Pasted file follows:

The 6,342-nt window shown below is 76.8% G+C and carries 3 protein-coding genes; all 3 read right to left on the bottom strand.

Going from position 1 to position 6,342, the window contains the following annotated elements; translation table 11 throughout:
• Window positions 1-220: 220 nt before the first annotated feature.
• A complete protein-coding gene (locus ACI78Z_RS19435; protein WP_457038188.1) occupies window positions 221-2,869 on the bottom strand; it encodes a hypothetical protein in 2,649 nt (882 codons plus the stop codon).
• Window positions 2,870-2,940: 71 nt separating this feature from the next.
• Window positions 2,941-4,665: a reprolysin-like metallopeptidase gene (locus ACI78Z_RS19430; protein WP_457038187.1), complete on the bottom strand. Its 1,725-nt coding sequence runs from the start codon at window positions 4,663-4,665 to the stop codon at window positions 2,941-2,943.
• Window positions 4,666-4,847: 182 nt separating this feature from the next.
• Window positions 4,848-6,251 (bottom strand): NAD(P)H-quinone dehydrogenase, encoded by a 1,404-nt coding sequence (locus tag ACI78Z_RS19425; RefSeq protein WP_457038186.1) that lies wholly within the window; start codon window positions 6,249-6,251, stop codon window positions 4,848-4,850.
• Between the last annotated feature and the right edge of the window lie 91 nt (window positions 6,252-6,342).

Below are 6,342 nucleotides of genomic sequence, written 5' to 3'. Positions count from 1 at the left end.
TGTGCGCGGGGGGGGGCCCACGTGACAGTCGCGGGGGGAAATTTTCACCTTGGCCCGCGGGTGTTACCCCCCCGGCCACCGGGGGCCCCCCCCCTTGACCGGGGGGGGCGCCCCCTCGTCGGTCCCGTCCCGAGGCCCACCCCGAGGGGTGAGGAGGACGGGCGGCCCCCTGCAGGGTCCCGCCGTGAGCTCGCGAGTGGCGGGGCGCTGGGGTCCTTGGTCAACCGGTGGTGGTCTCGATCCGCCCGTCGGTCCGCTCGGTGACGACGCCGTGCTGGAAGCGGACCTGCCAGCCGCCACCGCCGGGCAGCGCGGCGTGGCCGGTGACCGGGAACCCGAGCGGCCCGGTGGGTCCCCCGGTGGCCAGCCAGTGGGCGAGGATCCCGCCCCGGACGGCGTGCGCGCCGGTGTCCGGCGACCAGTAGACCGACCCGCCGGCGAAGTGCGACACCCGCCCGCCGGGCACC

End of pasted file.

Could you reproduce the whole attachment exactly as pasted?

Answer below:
The 6,342-nt window shown below is 76.8% G+C and carries 3 protein-coding genes; all 3 read right to left on the bottom strand.

Going from position 1 to position 6,342, the window contains the following annotated elements; translation table 11 throughout:
• Window positions 1-220: 220 nt before the first annotated feature.
• A complete protein-coding gene (locus ACI78Z_RS19435; protein WP_457038188.1) occupies window positions 221-2,869 on the bottom strand; it encodes a hypothetical protein in 2,649 nt (882 codons plus the stop codon).
• Window positions 2,870-2,940: 71 nt separating this feature from the next.
• Window positions 2,941-4,665: a reprolysin-like metallopeptidase gene (locus ACI78Z_RS19430; protein WP_457038187.1), complete on the bottom strand. Its 1,725-nt coding sequence runs from the start codon at window positions 4,663-4,665 to the stop codon at window positions 2,941-2,943.
• Window positions 4,666-4,847: 182 nt separating this feature from the next.
• Window positions 4,848-6,251 (bottom strand): NAD(P)H-quinone dehydrogenase, encoded by a 1,404-nt coding sequence (locus tag ACI78Z_RS19425; RefSeq protein WP_457038186.1) that lies wholly within the window; start codon window positions 6,249-6,251, stop codon window positions 4,848-4,850.
• Between the last annotated feature and the right edge of the window lie 91 nt (window positions 6,252-6,342).

Below are 6,342 nucleotides of genomic sequence, written 5' to 3'. Positions count from 1 at the left end.
TGTGCGCGGGGGGGGGCCCACGTGACAGTCGCGGGGGGAAATTTTCACCTTGGCCCGCGGGTGTTACCCCCCCGGCCACCGGGGGCCCCCCCCCTTGACCGGGGGGGGCGCCCCCTCGTCGGTCCCGTCCCGAGGCCCACCCCGAGGGGTGAGGAGGACGGGCGGCCCCCTGCAGGGTCCCGCCGTGAGCTCGCGAGTGGCGGGGCGCTGGGGTCCTTGGTCAACCGGTGGTGGTCTCGATCCGCCCGTCGGTCCGCTCGGTGACGACGCCGTGCTGGAAGCGGACCTGCCAGCCGCCACCGCCGGGCAGCGCGGCGTGGCCGGTGACCGGGAACCCGAGCGGCCCGGTGGGTCCCCCGGTGGCCAGCCAGTGGGCGAGGATCCCGCCCCGGACGGCGTGCGCGCCGGTGTCCGGCGACCAGTAGACCGACCCGCCGGCGAAGTGCGACACCCGCCCGCCGGGCACC